Moms are pals, but who knew?


Beverly McCray and Catherine Cook worked together at the U.S. post office on Fayette Street in downtown Baltimore for 27 years. The two women, now retired, forged a friendship and shared many stories about their children. The devoted mothers took turns showing school and holiday photographs, and each complimented the other's children on their looks as well as their achievements.

Years later, two of the children in those photos met and fell in love -- and no thanks to their mothers.

In Beverly and Catherine's defense, they were always too busy to socialize outside the workplace. They lived on opposite sides of Baltimore -- Beverly in Northeast and Catherine in Northwest. With family and church obligations, they never had the time to get together. So the children, who were the subject of so many conversations, were never introduced to one another.

But in 1995, Beverly's son Anthony Torrence met Catherine's daughter Jamaine Powell at work. Anthony and Jamaine were employees of the same security company assigned to the Social Security Administration offices in Woodlawn.

Jamaine noticed Anthony's last name on his badge and asked if he was related to some other Torrences she knew. It turned out one of Anthony's cousins had been one of Jamaine's clients when she worked at an insurance company.

Like their mothers, Anthony and Jamaine became work acquaintances. They would chat when they had the opportunity and even switched shifts once or twice.

Within six months, friendship had progressed to dating.

"After that, it's all a blur," jokes Anthony, referring to the couple's courtship, which continued for more than five years.

At some point, Anthony, 36, brought Jamaine home to meet his mother. Beverly realized immediately it was her old friend Catherine's daughter, and she was pleased. Beverly felt as if she already knew Jamaine.

"She knew every Easter dress Jamaine ever got," Anthony says.

Catherine took comfort in the news as well. Like so many mothers, Catherine hoped Jamaine would meet the right man and fall in love.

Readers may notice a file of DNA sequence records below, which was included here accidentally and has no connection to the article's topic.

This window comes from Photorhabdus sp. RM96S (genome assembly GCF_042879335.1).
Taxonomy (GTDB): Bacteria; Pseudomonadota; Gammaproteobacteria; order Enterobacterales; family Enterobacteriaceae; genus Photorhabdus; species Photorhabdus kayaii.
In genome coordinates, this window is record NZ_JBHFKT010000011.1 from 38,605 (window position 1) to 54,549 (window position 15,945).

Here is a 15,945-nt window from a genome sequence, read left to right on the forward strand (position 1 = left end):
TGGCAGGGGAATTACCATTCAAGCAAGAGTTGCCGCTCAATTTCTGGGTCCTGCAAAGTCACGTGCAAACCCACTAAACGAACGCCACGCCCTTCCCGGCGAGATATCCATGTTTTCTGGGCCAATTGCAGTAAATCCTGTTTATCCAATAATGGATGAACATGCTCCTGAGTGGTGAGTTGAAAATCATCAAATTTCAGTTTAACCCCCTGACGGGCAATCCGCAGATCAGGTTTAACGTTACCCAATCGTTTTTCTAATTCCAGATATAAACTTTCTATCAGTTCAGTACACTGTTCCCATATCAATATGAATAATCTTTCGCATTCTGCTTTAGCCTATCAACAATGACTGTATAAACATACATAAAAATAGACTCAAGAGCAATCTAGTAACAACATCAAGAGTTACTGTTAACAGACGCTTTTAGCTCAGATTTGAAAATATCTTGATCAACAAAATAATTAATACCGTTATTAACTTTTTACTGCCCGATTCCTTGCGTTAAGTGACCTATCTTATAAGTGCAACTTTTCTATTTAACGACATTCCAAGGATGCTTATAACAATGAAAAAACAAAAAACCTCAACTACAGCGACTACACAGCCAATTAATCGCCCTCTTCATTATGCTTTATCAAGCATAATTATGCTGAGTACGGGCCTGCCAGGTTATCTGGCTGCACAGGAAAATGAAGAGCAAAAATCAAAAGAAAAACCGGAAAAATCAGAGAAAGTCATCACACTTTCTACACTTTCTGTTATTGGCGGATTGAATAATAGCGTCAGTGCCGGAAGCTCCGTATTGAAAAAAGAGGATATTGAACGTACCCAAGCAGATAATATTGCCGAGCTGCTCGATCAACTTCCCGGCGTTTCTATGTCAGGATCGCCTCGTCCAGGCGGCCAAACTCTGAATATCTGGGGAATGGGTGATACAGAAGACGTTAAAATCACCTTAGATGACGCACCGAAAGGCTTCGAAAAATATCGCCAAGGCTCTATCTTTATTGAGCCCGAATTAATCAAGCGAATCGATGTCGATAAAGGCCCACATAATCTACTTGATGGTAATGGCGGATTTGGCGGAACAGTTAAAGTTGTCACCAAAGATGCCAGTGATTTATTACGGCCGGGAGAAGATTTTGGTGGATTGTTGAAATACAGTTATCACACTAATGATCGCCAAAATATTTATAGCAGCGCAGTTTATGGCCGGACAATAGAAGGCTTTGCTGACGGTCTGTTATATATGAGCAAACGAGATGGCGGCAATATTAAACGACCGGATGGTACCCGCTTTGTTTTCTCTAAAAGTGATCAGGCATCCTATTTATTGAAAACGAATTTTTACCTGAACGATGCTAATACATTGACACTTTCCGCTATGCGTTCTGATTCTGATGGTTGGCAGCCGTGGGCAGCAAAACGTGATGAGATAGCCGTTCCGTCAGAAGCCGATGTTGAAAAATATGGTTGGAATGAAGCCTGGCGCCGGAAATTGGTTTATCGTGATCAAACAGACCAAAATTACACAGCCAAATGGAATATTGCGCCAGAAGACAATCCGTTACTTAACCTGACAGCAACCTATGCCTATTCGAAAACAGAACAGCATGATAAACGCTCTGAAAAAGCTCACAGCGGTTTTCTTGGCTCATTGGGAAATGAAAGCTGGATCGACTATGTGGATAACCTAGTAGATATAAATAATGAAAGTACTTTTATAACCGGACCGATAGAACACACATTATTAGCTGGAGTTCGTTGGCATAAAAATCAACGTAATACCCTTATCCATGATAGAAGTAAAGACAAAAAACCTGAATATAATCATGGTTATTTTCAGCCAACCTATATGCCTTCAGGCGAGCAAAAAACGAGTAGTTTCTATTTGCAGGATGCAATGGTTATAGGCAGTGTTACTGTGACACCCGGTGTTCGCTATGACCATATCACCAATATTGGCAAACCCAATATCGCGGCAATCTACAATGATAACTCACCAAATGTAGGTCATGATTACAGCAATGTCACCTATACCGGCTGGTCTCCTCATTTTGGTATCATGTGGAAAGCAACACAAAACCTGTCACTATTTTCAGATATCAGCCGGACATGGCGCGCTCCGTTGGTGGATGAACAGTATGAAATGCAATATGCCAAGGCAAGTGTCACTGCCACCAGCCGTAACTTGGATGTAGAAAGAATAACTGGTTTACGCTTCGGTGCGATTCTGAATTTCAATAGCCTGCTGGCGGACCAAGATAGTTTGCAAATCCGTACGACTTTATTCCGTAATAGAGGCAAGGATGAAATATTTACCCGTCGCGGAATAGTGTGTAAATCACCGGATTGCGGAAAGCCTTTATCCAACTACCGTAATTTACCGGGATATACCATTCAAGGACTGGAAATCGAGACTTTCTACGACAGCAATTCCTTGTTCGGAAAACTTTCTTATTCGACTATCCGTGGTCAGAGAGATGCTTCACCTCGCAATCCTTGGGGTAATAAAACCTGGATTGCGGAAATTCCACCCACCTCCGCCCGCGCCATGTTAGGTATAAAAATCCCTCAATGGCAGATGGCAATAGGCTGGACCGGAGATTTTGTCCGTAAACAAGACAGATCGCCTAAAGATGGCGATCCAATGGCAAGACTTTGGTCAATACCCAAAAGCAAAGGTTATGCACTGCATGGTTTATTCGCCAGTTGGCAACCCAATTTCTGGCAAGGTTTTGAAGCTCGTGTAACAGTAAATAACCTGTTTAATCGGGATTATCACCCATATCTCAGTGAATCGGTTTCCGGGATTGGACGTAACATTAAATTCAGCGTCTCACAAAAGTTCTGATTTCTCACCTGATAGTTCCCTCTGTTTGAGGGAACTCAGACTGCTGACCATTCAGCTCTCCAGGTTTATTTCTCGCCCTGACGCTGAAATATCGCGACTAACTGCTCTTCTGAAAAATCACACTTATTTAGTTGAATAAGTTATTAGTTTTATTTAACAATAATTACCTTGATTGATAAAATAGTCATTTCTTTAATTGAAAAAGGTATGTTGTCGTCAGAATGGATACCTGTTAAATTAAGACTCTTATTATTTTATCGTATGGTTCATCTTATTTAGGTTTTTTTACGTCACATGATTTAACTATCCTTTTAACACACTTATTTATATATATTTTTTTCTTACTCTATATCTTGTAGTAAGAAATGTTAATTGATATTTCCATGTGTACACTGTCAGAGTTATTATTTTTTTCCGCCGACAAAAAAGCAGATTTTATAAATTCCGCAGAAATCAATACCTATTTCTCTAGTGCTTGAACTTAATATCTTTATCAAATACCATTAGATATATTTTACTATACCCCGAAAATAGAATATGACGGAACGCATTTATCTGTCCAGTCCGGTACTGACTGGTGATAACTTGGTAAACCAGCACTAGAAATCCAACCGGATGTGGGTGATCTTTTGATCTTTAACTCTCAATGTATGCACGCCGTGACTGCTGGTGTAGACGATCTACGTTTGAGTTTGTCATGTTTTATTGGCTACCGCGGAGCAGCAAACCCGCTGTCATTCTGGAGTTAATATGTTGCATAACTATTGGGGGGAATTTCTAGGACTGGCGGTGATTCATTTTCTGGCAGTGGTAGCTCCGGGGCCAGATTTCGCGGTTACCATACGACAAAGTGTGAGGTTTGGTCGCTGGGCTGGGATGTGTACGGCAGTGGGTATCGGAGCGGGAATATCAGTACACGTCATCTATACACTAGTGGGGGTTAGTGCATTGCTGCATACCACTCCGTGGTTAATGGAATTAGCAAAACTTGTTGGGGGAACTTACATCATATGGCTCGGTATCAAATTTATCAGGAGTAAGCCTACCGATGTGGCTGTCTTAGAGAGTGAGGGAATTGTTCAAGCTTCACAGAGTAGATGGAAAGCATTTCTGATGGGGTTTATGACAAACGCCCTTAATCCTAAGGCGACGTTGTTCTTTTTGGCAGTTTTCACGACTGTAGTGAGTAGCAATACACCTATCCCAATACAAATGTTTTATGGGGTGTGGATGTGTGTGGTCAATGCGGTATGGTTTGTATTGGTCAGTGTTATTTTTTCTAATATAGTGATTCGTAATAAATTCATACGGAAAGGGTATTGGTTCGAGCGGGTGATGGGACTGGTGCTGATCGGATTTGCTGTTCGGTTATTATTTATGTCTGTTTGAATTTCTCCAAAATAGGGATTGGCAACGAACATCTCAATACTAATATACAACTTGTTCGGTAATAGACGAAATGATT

Jamaine, still single at 33, wasn't worried. "I was waiting for the man that I knew God had prepared for me," she says. "I had faith that he would come."

Anthony and Jamaine continued to date. Though they never discussed marriage, it was on both their minds. But for years, the timing wasn't right. "There was a point where I was ready and she wasn't," says Anthony. "And then she was ready and I wasn't."

Last May, however, the timing was perfect. Anthony and Jamaine were happy in their lives and secure in their careers. They were ready for the next step. So Anthony got in touch with Jamaine's father and asked for his blessing. And on May 20, 2000--- Jamaine's 37th birthday -- Anthony proposed.

Jamaine cried, then she called her mom. Finally, after a little good-natured prodding from Anthony, Jamaine remembered to answer, "Yes."

The couple married May 4 at Greater Bethlehem Temple Apostolic Church in Randallstown. During the ceremony, a cord was draped around them by their mothers. Anthony's father, Thaddeus Torrence of Bowie, and Jamaine's father, James Powell of Columbia, then cut the cord. The rite symbolized the biblical teaching about marriage, in which children leave their families and cleave to their spouses. Also during the ceremony, Jamaine surprised Anthony by singing to him.

Anthony is a central-office technician for the data-services division at Verizon in Washington. Jamaine, 38, works for Wackenhut Security (the firm where she and Anthony worked when they met). She is still assigned to the Social Security Administration in Woodlawn.

After a reception at La Fontaine Bleu, the newlyweds honeymooned in Mexico. They recently settled on a new home in Pikesville, and now they are choosing a church to attend.

As for Beverly and Catherine, once again they're having a great time talking about their children.

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